PHOTO: Empty streets in Damascus suburb of Douma, a day after regime bombing killed more than 120 people


A statement by the UN Security Council on Monday called for discussion of a “political transition”, but avoided any comment on the future of President Assad.

The statement sought the establishment of “a Syrian-led political process leading to a political transition that meets the legitimate aspirations of the Syrian people and enables them independently and democratically to determine their future, including through the establishment of an inclusive transitional governing body with full executive powers, which shall be formed on the basis of mutual consent while ensuring continuity of governmental institutions”.

The international community first called for a transitional governing authority in the Geneva Communique of June 2012. However, countries have always differed on whether that communique envisioned the departure of Assad. The Arab League, the US, and most European countries have said that the President could no longer participate in rule of Syria, but Assad’s allies Russia and Iran have maintained their firm support of him.

The statement, which is not legally binding, was delayed for several days by objections from Venuezula. On Monday, the Venezuelan ambassador, Rafael Ramírez, criticized the Council for not recognizing “the legitimacy of the Assad government”.

Meanwhile, Russian Foreign Minister, Sergey Lavrov, again rejected the precondition of Assad’s departure for political talks. Meeting Iranian counterpart in Moscow, he said:

While some of our partners believe that it is necessary to agree in advance that at the end of the transitional period the president will leave his post, this position is unacceptable for Russia.

The Council declaration came a day after regime bombing killed more than 120 people and injured more than 300 in the Damascus suburb of Douma. The UN Undersecretary General for humanitarian affairs, Stephen O’Brien — who was in the Syrian capital meeting Foreign Minister Walid al-Moallem at the time of the attack — finally condemned the “appalling” airstrikes on Monday. The UN envoy to Syria, Staffan de Mistura, said the airstrikes were “unacceptable in any circumstances.”

Syrian State TV edited out O’Brien’s reference to Douma, retaining his criticism of rebel rocket and mortar attacks — which the opposition says are on military targets — in Damascus.

The US State Department spokesman, John Kirby, also denounced the Douma attacks and continued, “As we have said, Assad has no legitimacy to lead the Syrian people.”

The regime dropped at least four more bombs on Douma on Monday, but streets were empty and shops closed for fear of the attacks:

On Tuesday, there were more attacks — rescue workers are nearly hit by a mortar as they drive through Douma:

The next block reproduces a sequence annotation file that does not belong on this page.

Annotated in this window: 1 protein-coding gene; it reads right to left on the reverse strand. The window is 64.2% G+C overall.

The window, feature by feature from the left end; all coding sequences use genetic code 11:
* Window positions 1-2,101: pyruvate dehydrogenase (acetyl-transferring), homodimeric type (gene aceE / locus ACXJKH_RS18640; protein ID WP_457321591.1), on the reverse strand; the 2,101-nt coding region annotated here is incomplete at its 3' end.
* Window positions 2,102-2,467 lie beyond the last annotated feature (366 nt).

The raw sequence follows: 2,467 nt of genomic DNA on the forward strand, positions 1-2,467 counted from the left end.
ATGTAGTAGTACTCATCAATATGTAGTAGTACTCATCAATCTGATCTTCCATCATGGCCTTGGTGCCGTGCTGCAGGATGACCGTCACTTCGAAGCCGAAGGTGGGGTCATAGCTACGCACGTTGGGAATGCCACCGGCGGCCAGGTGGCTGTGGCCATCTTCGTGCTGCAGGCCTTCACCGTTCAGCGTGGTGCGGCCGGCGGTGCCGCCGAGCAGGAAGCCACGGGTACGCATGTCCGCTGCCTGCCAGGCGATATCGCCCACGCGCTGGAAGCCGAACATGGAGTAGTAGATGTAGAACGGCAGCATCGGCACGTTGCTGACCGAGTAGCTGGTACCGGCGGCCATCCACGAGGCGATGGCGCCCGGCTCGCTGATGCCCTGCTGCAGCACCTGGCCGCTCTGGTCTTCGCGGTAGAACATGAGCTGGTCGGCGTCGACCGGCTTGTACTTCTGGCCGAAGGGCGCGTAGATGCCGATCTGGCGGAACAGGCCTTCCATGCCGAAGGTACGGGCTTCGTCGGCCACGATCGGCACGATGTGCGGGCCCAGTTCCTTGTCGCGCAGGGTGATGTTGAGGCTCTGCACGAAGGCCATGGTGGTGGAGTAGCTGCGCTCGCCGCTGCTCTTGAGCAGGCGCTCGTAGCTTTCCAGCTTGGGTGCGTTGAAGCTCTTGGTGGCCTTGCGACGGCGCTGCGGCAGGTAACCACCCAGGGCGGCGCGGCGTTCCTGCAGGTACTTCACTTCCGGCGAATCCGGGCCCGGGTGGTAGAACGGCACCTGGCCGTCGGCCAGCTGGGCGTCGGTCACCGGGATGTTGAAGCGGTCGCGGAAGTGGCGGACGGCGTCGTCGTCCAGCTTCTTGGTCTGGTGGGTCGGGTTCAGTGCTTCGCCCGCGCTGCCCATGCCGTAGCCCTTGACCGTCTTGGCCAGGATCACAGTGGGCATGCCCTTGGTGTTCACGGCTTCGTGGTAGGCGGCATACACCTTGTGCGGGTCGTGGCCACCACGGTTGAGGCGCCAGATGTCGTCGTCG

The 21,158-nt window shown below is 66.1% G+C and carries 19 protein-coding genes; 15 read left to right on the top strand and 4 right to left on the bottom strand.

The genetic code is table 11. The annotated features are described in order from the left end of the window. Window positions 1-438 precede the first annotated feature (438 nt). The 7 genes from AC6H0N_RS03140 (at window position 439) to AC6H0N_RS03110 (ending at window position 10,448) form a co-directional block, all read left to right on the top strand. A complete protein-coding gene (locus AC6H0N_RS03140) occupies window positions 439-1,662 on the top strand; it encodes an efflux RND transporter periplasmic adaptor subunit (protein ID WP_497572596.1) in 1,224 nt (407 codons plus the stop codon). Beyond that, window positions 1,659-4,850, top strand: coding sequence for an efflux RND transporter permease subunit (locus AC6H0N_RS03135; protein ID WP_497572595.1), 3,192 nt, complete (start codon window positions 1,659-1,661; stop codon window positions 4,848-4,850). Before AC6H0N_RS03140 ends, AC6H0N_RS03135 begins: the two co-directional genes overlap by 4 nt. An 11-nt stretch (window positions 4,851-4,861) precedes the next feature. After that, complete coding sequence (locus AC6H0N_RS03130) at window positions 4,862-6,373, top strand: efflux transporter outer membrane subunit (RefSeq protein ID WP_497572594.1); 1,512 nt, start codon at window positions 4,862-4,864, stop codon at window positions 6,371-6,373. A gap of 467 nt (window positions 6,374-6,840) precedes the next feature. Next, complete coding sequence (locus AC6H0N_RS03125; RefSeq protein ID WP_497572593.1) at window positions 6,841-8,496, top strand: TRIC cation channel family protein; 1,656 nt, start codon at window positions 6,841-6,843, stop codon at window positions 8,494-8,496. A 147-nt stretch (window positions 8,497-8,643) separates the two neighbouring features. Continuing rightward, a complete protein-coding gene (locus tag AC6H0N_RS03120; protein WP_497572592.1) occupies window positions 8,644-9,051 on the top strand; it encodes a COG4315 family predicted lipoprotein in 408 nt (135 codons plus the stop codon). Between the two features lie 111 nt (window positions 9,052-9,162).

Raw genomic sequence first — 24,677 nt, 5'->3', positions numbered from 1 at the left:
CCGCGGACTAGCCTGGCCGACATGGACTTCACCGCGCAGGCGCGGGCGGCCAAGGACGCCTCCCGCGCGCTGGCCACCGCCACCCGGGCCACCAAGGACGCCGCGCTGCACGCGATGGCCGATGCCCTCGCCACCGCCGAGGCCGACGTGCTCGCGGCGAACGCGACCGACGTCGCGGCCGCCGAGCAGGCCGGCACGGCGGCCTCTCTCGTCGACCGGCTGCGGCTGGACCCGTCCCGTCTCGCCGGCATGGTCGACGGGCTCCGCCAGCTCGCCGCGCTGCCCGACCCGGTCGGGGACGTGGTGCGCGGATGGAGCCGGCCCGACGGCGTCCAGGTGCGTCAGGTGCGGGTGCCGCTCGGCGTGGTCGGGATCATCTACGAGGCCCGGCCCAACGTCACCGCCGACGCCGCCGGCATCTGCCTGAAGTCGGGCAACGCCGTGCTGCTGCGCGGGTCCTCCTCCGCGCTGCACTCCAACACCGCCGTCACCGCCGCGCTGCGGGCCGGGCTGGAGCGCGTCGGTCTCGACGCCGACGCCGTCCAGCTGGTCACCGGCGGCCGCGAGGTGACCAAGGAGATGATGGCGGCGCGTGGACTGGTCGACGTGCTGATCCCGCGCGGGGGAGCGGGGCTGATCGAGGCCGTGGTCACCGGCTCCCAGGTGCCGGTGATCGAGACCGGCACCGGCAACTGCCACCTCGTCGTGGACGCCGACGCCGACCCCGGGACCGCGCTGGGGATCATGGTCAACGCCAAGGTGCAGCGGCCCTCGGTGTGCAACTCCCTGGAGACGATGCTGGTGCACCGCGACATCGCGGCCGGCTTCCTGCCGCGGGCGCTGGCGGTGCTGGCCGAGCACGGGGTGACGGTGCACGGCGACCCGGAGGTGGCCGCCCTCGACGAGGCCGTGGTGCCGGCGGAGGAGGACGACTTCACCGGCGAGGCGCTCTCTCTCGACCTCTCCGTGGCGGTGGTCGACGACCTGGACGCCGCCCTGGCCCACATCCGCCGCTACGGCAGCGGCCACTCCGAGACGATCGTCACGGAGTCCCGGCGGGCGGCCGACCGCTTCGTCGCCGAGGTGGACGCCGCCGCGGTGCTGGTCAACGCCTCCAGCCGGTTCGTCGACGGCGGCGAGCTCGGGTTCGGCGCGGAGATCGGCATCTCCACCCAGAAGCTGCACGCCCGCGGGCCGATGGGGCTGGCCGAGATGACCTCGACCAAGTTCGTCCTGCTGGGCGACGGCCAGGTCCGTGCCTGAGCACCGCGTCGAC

Appeal for Medical Assistance After Mass Killing by Regime in Douma

Both the Local Council and the Unified Medical Office in Douma, near Damascus, has appealed for international medical assistance after Sunday’s regime bombing.

The officials said they had confirmed 112 death and more than 550 injuries. About 40% of the victims were children.

In less than 24 hours, 116 surgeries were carried out in and near Douma. More than 840 liters of bloods were used in the day after the attack.

The officials asked for international help for entry of medical teams and equipment into Douma, which has long been under siege by the Syrian military. It also called for implementation of UN resolutions “to end Assad’s aggression against civilians”.

Syrian Military Claims Advance in Counter-Offensive in Hama Province

The Syrian military is claiming the capture of several towns in a counter-offensive in the al-Ghab Plain in Hama Province.

The rebel coalition Jaish al-Fateh had moved across the north of the plain two weeks ago, with Assad forces withdrawing to key bases at Joureen, shielding the regime’s heartland in neighboring Latakia Province.

See Syria Daily, August 6: Setbacks for Assad Regime Across the Country

However, pro-Assad outlets are asserting that the Syrian military has counter-attacked in a quick advance on Tuesday, taking Mansoura, Khirbat Al-Naqous, al-Ziyarah, and Tal Wasit.

A pro-opposition Syrian journalist supports the claim:

Pro-rebel sources suggest that Jaish al-Fateh is withdrawing from areas bombarded by airstrikes to minimize losses. As regime forces approach on the ground, the rebels will counter with anti-tank guided missiles to destroy armored vehicles and infantry. The belief is that the regime will stretch their attacking forces and eventually pull back with heavy losses.

One local activists says, “The regime’s problem is that they apply conventional tactics against a rebel force that operates with guerilla tactics.”

Rebels striking regime tanks, vehicles, and troops:

Video: Free Syrian Army Fights Islamic State in Northern Aleppo Province

Footage of the Free Syrian Army’s 56th Brigade fighting Islamic State units in northern Aleppo Province near Um Hosh in northern Aleppo Province:

Battles have escalated this summer on the northern Aleppo front, which has been contested between rebels and the Islamic State since January 2014.

Um Hosh is east of the town of Mare’. It was taken by rebels at the start of June, but recaptured by the Islamic State earlier this month.